ICT provides for optimal monitoring and timely identification of risks and, if necessary, mitigation of any risks that arise, through a constant process of internal controls and measurements. This risk management system with its control mechanisms and mitigating measures is a periodically recurring item on the agenda of the Audit Committee and, by extension, the Supervisory Board.
The table below illustrates the impact of changes in ICT’s revenues, operating expenses, net debt and the interest rates.
Improvements in risk management and control systems in 2018
In 2018 ICT again took important steps to further enhance its risk management and control systems.
Integration of recent acquisitions
In 2018 ICT acquired NedMobiel and InTraffic. Both acquisitions were financially integrated into ICT Group in the course of the year. NedMobiel and InTraffic operate autonomously within ICT Group but have adopted the group’s reporting and controlling standards.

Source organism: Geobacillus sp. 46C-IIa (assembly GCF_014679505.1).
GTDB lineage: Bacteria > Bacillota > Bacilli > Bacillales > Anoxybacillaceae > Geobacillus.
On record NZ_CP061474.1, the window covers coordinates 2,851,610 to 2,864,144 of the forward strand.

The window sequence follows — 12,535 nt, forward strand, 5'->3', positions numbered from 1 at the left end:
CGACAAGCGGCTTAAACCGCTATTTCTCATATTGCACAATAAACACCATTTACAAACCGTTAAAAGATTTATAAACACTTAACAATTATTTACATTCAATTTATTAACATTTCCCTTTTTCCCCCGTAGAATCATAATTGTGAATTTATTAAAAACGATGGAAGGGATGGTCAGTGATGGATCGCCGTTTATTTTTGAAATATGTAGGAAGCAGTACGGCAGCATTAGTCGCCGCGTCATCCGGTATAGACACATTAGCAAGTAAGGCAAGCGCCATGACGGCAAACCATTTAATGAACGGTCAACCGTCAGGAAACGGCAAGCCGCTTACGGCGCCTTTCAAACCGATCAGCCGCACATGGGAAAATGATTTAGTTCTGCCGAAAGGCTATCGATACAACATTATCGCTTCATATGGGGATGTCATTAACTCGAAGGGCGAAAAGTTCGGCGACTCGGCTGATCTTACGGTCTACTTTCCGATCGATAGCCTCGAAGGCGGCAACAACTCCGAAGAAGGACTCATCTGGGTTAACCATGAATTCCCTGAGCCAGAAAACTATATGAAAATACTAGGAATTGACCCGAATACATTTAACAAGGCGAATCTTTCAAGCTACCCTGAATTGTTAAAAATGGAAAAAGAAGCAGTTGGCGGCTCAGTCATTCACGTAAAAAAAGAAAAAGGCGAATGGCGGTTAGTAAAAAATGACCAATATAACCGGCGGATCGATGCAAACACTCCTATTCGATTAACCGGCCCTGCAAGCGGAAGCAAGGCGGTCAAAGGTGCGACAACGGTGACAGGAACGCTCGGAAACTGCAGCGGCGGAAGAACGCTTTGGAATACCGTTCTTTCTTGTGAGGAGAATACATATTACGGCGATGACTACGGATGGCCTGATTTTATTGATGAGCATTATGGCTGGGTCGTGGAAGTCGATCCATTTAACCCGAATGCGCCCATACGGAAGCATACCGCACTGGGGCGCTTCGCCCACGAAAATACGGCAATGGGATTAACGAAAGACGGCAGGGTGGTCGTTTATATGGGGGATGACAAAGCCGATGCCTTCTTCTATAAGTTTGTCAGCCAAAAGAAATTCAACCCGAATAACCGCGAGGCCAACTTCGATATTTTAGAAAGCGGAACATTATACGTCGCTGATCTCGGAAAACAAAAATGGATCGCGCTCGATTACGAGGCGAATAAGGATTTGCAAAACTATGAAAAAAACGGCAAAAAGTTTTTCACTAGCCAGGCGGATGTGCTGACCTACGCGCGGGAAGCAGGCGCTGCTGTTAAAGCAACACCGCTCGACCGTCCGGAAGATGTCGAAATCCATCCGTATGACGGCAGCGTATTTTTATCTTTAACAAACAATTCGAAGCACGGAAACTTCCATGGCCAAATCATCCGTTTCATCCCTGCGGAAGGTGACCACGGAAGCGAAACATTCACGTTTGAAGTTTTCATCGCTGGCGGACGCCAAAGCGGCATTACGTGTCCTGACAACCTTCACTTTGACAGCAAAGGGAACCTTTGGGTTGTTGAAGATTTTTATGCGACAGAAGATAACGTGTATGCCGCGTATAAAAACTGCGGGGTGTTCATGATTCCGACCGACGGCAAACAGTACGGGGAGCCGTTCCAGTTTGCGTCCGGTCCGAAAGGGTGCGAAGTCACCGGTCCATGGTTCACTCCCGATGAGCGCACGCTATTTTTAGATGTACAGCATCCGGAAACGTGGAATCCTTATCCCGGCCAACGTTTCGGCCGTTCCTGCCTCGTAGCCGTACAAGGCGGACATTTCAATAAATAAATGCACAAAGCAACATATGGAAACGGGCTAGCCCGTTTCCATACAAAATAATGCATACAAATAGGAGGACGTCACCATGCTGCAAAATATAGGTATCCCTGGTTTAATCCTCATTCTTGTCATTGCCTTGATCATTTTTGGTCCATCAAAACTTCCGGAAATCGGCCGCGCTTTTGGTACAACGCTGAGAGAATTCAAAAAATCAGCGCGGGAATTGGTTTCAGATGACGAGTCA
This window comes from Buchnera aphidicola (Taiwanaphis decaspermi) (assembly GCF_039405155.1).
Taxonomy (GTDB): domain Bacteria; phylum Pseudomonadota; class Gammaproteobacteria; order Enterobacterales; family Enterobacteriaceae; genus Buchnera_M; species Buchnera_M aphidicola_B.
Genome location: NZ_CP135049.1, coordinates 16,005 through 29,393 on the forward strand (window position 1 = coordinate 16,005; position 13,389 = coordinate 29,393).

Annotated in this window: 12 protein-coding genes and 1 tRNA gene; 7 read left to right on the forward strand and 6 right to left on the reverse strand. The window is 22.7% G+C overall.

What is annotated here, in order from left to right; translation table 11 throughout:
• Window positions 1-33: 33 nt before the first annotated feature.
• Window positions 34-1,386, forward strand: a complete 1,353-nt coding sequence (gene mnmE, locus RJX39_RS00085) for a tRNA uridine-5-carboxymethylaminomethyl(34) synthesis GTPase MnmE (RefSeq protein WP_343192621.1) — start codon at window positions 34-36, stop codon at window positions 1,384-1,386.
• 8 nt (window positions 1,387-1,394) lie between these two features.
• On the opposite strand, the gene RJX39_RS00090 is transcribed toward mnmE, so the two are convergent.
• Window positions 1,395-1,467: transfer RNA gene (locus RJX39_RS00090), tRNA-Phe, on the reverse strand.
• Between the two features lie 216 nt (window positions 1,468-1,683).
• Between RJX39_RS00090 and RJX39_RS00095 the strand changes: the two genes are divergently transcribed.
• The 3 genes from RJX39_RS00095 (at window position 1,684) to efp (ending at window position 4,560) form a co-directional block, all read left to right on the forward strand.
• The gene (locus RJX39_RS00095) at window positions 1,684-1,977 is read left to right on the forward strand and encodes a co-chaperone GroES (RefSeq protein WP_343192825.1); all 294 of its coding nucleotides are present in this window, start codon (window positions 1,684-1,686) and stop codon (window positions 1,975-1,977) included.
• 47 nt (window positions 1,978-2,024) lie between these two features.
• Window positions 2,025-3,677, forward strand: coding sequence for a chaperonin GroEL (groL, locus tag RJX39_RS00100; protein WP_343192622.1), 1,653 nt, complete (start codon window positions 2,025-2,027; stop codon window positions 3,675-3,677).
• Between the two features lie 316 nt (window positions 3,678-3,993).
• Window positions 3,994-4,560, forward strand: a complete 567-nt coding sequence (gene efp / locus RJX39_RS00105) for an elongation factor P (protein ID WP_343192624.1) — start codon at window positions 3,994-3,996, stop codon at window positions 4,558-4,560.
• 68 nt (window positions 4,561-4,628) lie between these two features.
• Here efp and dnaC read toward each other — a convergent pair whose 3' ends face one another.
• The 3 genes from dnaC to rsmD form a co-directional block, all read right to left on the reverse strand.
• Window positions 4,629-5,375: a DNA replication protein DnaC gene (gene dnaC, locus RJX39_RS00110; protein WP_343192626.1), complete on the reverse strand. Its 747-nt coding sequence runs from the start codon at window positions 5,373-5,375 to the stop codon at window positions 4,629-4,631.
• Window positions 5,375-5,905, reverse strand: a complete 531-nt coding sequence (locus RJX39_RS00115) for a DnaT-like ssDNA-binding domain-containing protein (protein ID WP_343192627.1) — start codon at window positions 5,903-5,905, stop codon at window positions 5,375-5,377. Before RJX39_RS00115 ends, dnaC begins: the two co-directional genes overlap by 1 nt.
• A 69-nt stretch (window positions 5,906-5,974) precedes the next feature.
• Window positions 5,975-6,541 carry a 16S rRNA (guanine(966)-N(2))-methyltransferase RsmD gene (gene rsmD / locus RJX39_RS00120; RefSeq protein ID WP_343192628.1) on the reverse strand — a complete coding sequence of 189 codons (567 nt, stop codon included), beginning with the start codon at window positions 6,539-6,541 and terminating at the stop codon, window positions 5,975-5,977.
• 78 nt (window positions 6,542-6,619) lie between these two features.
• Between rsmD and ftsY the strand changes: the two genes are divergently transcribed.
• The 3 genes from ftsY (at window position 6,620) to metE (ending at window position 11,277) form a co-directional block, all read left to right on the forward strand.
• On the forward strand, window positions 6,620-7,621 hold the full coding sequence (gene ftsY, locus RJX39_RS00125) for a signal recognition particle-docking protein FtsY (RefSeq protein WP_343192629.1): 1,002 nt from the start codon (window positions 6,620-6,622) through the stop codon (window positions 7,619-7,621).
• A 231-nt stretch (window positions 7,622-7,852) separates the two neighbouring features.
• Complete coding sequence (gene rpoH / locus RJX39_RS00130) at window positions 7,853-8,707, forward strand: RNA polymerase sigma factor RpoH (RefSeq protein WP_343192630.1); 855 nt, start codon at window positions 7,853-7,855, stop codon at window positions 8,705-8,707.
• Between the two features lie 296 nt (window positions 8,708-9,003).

Cyber security can pose significant risks to both ICT and its customers. ICT’s Chief Information Security Officer (CISO)is responsible for developing strategy and policies aimed at information security, implementation and monitoring of information security and data privacy. The CISO directs information security for the whole Group and fulfils a central role in managing all processes involved. During 2018 ICT put focus on further improvement of information security processes. In addition ICT implemented a new privacy and awareness training for all employees and a information security monitoring tool called Naris.
Given ICT’s buy and build strategy and the ongoing expansion of the ICT Group, adequate internal controls continue to be an area of attention. Both the strengthening of the internal control framework at the existing ICT subsidiaries, as well as the implementation of the internal controls at newly (and to be) acquired and integrated entities require constant attention. In 2018, the focus was on the integration of two new subsidiaries (NedMobiel and InTraffic), and on the improvement of internal controls in the field of cyber security and data protection.